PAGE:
nPower Personal Energy Generator
Lugging a stash of fresh batteries isn't something Aaron LeMieux wanted to do while hiking the Appalachian Trail. He had no alternative back in 1996, but he hopes he's got one for hikers, runners, and even walkers. It's called the nPower Personal Energy Generator. The 9-oz., 9-in.-long cylinder harvests kinetic energy from the human stride and turns it into 2.5 watts of electricity, enough for an iPod, cell phone, or other gadgets. LeMieux invented the generator after convincing his wife that he should quit his job as a management consultant in Cleveland. He then "emptied out the savings account," netting $20,000. After three days of tinkering in his basement, the mechanical engineering graduate finished a prototype. In 2007, he formed Tremont Electric, in Tremont, Ohio, with himself as CEO. He's now selling the product for $149 through Tremont's Web site, greennpower.com. LeMieux, 34, didn't get this far on his savings alone: He's raised $135,000 from friends and family and a $55,000 loan from Cuyahoga County. And he's trying to bring in $1.5 million from government agencies and venture capitalists. He and his one full-time and seven part-time employees aren't paid. The generator, which is manufactured in Cleveland, may be pricey. But it means no more batteries to throw out or dead devices while you're away from a recharger too long.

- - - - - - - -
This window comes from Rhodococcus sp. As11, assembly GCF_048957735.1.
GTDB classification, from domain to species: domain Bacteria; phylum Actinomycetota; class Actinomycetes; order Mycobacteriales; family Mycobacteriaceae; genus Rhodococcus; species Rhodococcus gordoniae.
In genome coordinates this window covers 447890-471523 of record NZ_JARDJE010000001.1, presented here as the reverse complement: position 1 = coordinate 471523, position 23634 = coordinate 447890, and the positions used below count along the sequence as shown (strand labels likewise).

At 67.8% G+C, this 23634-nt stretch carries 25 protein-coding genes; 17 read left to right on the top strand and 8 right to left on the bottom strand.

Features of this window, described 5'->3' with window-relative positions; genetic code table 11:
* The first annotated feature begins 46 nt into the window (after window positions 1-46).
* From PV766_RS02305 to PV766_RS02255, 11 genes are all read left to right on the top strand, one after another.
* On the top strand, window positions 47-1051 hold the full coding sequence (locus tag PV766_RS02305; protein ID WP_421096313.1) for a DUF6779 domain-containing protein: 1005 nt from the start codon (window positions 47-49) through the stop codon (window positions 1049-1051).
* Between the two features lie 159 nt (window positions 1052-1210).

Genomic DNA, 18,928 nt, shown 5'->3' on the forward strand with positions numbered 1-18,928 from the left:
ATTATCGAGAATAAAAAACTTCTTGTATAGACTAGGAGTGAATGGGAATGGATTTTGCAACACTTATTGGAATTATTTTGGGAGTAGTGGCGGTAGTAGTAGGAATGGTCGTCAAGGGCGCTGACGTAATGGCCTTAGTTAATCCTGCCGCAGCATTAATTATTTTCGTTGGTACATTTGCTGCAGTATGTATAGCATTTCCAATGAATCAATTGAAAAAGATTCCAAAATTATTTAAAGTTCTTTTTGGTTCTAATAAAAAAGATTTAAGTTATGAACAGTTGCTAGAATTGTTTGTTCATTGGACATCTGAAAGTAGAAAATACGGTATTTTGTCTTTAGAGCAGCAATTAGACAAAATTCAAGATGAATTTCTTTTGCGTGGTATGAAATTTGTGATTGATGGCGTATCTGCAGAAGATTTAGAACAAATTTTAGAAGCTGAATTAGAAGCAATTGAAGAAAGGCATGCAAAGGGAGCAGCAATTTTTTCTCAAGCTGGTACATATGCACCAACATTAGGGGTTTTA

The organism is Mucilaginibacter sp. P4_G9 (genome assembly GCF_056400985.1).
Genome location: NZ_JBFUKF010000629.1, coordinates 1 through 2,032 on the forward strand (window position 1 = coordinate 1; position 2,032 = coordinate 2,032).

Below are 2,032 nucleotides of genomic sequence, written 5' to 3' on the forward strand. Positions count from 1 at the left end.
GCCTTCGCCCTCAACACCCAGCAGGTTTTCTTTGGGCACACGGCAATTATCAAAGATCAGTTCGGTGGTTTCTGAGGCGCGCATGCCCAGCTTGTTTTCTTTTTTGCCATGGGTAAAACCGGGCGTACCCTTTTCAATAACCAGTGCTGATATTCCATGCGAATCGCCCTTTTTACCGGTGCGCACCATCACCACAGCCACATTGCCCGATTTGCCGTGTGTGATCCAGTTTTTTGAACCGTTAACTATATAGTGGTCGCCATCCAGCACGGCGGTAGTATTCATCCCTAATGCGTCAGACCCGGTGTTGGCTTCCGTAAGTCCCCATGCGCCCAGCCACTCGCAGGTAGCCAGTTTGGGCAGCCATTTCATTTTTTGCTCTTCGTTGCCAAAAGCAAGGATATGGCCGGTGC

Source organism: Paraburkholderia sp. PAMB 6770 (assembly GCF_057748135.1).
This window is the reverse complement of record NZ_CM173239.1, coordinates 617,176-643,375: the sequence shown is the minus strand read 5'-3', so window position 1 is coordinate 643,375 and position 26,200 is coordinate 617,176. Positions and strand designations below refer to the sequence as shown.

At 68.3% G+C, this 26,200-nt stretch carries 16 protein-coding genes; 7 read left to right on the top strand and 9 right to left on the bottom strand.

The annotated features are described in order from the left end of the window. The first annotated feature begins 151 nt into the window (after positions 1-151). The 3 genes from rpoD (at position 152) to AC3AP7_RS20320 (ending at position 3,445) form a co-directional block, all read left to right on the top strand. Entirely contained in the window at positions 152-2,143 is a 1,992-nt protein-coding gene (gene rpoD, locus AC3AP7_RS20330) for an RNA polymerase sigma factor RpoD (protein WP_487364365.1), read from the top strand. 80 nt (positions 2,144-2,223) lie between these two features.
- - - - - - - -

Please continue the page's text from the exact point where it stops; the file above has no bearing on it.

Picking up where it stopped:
—Rachel Z. Arndt (posted on July 21, 2009)